Tata Motors Ltd has indefinitely deferred a planned fundraise of up to $1.5 billion in foreign currency loans after failing to garner sufficient interest from potential lenders, two people directly aware of the development said, requesting anonymity.
The funds were to be raised by a Singapore-based entity of Tata Motors to refinance existing loans of Tata Motors as well as its wholly-owned unit, UK-based Jaguar Land Rover Automotive Plc (JLR), said the people cited above.
Tata Motors was in talks with several foreign banks since the start of this year to avail the syndicated loan facility, the people said. “The loan was to be raised by August this year,” said the first person cited above.
“Tata Motors has now decided to pursue fundraise options with domestic lenders,” the person said.
In June, Moody’s Investor Service downgraded Tata Motors’ corporate family rating and senior unsecured instruments rating to Ba3 from Ba2. The downgrade was led by the weak performance of JLR, according to Moody’s. On 19 August, CARE Ratings downgraded Tata Motors’ long-term credit rating amid JLR’s financial woes. CARE said it has downgraded the rating on the long-term bank facilities of Tata Motors to “AA-/Negative” from “AA/Stable”.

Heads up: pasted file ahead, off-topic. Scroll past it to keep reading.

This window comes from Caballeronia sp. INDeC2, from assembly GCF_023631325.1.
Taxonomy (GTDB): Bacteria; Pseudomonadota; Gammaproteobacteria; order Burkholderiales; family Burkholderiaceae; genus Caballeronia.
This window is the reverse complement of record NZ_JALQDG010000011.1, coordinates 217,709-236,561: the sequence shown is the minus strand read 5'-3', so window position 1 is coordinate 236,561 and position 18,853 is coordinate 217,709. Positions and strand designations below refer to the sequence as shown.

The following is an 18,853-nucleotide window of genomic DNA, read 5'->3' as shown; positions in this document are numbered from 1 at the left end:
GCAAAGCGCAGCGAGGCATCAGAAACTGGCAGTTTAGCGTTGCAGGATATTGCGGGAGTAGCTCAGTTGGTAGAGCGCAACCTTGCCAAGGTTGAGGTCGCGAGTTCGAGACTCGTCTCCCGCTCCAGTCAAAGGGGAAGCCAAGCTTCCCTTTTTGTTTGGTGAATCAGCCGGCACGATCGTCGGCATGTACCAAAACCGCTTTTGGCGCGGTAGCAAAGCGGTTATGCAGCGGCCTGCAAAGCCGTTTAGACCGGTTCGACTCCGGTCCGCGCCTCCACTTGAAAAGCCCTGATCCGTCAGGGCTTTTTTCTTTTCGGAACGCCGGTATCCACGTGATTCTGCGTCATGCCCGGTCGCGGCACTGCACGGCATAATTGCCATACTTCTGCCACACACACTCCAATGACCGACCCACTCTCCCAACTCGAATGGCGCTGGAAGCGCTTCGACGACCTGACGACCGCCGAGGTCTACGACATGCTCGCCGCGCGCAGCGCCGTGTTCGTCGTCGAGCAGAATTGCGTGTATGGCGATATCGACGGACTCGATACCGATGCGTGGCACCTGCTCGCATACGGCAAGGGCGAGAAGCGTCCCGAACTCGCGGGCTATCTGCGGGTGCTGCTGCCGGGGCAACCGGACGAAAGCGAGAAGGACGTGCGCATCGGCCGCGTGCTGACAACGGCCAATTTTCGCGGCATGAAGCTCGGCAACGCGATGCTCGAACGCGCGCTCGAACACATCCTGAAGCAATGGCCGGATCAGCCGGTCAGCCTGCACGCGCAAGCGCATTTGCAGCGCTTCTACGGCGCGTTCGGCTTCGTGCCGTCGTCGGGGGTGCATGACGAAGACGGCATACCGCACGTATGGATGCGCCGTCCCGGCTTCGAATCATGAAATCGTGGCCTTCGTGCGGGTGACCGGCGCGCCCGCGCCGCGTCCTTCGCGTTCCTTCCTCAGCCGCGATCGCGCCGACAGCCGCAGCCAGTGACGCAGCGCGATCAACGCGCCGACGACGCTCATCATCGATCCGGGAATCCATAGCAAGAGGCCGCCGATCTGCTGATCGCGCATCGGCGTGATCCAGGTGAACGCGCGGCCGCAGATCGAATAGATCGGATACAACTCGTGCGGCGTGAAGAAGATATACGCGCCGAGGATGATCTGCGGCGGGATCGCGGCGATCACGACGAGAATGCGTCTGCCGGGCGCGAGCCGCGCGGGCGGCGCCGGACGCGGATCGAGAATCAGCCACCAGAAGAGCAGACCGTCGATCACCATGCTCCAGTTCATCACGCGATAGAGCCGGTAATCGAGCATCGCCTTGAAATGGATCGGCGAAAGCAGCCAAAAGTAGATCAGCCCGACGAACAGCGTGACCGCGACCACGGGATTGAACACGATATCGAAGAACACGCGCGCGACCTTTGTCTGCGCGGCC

“Typically, a downward revision in credit ratings results in cost of funding going up by several basis points. However, many of Tata Motors’ existing foreign lenders are now looking to down-sell some of the facilities, though they are yet to be able to do so,” the second person said. “Unless they are able to sell the existing loans, the lenders may not be able to take more exposure to Tata Motors.”
“Tata Motors group has a strong balance sheet,” a company spokesperson said. “As of last financial year-end, our net worth was ₹60,000 crore. Our automotive business has a net debt of₹28,700 crore and we generate an Ebitda of ₹27,000 crore, giving us a comfortable net auto debt to Ebitda ratio of 1.05.”
“Our debt has maturities that are well spread out over the next seven years and we have well-diversified sources of funding,” the spokesperson said. “Operationally, in Q1FY20, JLR has reduced its cash outflows by almost £1 billion compared to the previous year and we expect this trend to continue in the coming months too. We tap markets regularly for our funding needs depending on prevailing market conditions.”
The Indian automotive sector is in the midst of an unprecedented slowdown, with passenger vehicle sales falling the most in nearly two decades in the June quarter. This underscores subdued consumer sentiment, a slowdown in economic activity, farm distress and a liquidity squeeze.
Tata Motors’ problems have been compounded by the weakening performance of JLR, which has been its cash cow. JLR was first downgraded by Moody’s in July 2018 after sales in China suddenly dropped in June. The decline in China has since eased, but demand turned negative, with sales declining in other key markets such as the US, UK and Europe. As a result, JLR has witnessed an overall 13.5% year-on-year sales decline in May, Mint reported on 23 June.